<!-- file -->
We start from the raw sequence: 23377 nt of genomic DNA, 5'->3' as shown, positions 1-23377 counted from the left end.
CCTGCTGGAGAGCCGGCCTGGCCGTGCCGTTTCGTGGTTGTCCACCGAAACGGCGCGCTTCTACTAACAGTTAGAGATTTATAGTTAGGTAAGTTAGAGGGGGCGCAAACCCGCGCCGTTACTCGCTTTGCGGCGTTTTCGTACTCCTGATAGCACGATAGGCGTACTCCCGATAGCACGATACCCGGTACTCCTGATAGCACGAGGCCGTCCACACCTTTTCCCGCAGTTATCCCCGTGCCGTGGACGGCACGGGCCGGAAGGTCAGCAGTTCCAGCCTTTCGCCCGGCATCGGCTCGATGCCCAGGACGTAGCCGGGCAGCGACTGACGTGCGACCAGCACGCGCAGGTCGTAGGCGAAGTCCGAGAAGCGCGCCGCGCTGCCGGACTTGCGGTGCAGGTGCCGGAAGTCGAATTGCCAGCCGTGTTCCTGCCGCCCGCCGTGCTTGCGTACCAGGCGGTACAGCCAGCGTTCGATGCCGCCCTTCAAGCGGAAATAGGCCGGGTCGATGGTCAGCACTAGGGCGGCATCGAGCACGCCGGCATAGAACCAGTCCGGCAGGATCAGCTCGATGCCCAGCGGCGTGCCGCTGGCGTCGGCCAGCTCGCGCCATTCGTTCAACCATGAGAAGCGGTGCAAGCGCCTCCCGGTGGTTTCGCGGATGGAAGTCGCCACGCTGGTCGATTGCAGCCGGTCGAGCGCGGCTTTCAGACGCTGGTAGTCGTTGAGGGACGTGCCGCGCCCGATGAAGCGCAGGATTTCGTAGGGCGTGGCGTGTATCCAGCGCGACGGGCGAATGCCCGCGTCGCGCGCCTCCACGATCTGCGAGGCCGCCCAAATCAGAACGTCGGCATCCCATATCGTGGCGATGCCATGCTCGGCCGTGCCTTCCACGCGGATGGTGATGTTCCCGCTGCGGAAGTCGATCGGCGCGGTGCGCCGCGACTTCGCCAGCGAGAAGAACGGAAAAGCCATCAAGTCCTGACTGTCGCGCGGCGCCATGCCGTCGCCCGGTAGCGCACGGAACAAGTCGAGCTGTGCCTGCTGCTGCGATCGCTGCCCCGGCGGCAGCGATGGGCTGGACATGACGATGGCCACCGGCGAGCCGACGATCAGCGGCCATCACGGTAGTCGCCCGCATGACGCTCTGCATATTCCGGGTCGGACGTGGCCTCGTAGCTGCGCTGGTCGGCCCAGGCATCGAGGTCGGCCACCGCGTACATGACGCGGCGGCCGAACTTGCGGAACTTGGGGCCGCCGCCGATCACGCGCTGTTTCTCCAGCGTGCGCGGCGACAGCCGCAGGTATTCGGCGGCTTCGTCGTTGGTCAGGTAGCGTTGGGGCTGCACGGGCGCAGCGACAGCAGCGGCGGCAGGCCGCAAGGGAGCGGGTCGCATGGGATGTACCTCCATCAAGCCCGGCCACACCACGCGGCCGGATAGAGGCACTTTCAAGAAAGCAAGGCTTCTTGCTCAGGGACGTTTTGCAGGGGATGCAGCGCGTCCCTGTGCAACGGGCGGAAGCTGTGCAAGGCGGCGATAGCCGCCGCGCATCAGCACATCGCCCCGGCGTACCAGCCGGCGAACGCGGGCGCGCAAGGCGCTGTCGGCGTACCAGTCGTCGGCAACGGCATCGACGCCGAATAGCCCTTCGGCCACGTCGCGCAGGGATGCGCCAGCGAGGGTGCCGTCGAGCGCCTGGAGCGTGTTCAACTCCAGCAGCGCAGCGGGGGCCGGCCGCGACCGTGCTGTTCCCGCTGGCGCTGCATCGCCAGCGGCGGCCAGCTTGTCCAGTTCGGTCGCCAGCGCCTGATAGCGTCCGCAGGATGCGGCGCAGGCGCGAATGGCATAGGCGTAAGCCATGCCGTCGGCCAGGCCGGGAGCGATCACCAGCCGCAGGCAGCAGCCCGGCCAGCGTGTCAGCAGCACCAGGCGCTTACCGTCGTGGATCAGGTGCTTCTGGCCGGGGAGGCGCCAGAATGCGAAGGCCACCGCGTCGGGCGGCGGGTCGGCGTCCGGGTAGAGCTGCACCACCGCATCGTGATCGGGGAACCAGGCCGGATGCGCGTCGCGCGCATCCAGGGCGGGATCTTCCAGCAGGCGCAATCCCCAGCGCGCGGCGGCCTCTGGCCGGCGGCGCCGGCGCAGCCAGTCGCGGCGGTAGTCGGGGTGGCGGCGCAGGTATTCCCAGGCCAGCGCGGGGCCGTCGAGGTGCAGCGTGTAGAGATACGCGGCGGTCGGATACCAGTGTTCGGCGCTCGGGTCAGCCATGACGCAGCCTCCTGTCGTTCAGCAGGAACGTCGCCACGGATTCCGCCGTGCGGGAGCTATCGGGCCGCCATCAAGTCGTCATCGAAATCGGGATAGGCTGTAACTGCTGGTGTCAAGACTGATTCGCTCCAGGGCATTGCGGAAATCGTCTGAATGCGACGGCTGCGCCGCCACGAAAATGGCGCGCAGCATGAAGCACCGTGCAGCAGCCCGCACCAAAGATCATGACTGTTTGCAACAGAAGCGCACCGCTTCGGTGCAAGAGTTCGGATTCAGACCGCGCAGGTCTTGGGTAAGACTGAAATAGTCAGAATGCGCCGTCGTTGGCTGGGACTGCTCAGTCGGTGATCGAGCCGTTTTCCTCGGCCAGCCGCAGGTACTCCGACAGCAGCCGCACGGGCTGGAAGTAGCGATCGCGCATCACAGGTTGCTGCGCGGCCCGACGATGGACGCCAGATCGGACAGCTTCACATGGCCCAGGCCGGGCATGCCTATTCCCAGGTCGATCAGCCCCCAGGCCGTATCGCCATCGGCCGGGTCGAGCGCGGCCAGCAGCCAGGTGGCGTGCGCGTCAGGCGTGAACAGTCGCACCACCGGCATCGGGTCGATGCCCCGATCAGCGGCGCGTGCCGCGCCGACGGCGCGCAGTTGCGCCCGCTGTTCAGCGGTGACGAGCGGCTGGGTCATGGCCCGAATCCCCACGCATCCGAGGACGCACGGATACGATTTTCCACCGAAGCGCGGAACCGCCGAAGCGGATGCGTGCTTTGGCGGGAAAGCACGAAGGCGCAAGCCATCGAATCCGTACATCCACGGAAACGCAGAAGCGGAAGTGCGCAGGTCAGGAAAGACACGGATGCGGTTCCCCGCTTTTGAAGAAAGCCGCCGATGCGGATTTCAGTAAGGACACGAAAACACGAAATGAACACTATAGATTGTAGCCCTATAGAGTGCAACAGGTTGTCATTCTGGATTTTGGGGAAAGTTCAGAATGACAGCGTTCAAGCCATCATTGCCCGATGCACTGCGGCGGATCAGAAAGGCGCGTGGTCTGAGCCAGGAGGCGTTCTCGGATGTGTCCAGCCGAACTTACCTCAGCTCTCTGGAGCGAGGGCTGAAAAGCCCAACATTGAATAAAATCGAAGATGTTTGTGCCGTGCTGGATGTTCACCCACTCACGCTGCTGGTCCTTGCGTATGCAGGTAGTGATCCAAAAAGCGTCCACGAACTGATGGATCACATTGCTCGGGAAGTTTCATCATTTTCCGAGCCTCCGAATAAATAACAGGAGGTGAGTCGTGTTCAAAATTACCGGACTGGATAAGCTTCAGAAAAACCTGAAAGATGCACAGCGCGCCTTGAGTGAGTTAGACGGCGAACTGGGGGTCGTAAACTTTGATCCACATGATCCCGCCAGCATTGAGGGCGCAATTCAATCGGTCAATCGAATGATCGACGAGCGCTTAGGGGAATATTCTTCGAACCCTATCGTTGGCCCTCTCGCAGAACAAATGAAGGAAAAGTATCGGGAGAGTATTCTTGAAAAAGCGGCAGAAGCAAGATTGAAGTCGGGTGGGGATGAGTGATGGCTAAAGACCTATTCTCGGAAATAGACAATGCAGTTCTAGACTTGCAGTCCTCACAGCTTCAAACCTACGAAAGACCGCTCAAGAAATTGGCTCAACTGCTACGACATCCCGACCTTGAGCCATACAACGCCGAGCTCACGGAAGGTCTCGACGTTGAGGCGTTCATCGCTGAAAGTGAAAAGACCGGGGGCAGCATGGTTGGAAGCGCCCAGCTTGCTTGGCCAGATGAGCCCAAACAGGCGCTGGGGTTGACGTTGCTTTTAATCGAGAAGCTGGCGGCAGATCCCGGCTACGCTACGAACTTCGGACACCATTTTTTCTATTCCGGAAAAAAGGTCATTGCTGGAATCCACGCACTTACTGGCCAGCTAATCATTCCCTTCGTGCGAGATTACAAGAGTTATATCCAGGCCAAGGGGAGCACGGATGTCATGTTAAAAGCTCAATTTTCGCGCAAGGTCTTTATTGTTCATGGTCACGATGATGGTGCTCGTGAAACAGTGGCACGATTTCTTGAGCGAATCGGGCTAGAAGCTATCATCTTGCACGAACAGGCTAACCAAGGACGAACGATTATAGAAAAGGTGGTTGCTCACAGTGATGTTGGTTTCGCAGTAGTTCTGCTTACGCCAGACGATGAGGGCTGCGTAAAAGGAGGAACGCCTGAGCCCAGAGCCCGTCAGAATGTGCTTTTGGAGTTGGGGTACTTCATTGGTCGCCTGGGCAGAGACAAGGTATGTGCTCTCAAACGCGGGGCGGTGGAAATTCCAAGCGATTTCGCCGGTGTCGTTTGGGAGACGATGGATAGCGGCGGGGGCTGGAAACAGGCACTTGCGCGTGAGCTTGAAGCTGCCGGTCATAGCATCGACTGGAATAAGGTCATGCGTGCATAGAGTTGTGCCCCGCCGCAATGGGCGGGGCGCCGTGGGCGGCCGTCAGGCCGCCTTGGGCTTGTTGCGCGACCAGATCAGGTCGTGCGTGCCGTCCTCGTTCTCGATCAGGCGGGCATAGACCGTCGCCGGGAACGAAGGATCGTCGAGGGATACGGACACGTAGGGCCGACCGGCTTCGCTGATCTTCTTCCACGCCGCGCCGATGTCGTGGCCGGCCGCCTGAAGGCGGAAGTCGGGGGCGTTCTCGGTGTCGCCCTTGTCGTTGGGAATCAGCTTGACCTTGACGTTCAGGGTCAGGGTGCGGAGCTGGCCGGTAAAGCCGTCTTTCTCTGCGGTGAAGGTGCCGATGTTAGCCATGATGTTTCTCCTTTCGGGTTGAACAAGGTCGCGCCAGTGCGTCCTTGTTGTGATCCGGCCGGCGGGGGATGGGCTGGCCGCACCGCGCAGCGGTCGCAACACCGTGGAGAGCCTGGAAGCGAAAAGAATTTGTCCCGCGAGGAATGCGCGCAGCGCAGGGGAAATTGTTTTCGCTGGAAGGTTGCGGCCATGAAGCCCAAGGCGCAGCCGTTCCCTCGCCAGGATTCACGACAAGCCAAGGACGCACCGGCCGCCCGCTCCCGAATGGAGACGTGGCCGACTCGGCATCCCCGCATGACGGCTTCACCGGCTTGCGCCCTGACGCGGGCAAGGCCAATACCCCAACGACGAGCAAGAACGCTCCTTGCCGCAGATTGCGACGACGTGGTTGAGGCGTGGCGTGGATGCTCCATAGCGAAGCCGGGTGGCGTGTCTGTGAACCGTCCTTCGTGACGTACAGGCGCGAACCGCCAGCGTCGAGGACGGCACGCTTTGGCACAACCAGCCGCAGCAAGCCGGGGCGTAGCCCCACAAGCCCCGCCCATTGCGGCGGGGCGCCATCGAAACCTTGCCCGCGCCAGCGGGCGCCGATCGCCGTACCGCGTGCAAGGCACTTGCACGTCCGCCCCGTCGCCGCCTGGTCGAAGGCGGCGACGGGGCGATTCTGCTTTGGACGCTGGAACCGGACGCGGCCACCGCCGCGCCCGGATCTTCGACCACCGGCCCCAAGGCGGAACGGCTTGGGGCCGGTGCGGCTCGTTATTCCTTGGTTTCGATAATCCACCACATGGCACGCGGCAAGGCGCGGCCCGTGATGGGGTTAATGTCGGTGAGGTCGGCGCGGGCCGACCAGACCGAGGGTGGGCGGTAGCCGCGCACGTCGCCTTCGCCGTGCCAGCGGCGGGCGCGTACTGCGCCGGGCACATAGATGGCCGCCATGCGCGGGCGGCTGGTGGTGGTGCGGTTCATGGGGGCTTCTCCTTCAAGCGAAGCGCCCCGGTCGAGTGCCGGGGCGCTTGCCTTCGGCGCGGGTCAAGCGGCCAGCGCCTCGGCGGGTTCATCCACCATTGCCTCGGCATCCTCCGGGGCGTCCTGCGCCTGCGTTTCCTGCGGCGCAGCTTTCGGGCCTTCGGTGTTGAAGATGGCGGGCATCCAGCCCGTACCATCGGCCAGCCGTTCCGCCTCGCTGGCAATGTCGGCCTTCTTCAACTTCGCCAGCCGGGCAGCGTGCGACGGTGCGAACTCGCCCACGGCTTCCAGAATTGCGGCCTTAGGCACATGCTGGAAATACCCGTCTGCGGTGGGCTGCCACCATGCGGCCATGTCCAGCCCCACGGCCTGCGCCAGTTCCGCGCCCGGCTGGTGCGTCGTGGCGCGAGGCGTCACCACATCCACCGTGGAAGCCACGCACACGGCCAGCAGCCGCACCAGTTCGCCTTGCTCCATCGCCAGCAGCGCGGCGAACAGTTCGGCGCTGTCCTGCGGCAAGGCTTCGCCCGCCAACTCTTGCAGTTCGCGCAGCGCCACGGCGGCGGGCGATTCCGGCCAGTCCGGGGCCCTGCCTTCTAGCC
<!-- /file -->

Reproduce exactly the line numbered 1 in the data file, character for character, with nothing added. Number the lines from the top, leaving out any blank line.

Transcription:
We start from the raw sequence: 23377 nt of genomic DNA, 5'->3' as shown, positions 1-23377 counted from the left end.